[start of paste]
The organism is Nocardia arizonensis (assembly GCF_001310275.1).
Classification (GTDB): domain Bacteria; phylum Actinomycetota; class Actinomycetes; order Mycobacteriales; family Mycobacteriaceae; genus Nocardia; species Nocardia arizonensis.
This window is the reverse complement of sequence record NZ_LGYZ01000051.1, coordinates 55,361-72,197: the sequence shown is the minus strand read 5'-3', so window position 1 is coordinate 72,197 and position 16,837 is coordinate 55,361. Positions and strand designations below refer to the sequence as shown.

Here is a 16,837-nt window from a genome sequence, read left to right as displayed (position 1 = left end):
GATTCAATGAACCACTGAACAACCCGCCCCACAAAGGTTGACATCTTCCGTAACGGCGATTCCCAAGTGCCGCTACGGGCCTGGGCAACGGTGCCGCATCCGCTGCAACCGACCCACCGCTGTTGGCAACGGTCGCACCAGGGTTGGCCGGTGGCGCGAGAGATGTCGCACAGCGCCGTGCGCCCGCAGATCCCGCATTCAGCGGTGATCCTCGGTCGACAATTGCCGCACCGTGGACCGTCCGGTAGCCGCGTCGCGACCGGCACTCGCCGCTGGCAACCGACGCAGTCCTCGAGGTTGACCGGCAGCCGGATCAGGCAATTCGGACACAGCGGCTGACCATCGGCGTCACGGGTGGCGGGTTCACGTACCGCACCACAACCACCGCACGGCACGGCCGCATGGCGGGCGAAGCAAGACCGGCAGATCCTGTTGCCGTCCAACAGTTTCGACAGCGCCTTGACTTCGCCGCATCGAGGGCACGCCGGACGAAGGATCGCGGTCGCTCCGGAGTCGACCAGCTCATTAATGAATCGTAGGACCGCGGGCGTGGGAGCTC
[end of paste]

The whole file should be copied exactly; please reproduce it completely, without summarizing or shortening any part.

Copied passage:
The organism is Nocardia arizonensis (assembly GCF_001310275.1).
Classification (GTDB): domain Bacteria; phylum Actinomycetota; class Actinomycetes; order Mycobacteriales; family Mycobacteriaceae; genus Nocardia; species Nocardia arizonensis.
This window is the reverse complement of sequence record NZ_LGYZ01000051.1, coordinates 55,361-72,197: the sequence shown is the minus strand read 5'-3', so window position 1 is coordinate 72,197 and position 16,837 is coordinate 55,361. Positions and strand designations below refer to the sequence as shown.

Here is a 16,837-nt window from a genome sequence, read left to right as displayed (position 1 = left end):
GATTCAATGAACCACTGAACAACCCGCCCCACAAAGGTTGACATCTTCCGTAACGGCGATTCCCAAGTGCCGCTACGGGCCTGGGCAACGGTGCCGCATCCGCTGCAACCGACCCACCGCTGTTGGCAACGGTCGCACCAGGGTTGGCCGGTGGCGCGAGAGATGTCGCACAGCGCCGTGCGCCCGCAGATCCCGCATTCAGCGGTGATCCTCGGTCGACAATTGCCGCACCGTGGACCGTCCGGTAGCCGCGTCGCGACCGGCACTCGCCGCTGGCAACCGACGCAGTCCTCGAGGTTGACCGGCAGCCGGATCAGGCAATTCGGACACAGCGGCTGACCATCGGCGTCACGGGTGGCGGGTTCACGTACCGCACCACAACCACCGCACGGCACGGCCGCATGGCGGGCGAAGCAAGACCGGCAGATCCTGTTGCCGTCCAACAGTTTCGACAGCGCCTTGACTTCGCCGCATCGAGGGCACGCCGGACGAAGGATCGCGGTCGCTCCGGAGTCGACCAGCTCATTAATGAATCGTAGGACCGCGGGCGTGGGAGCTC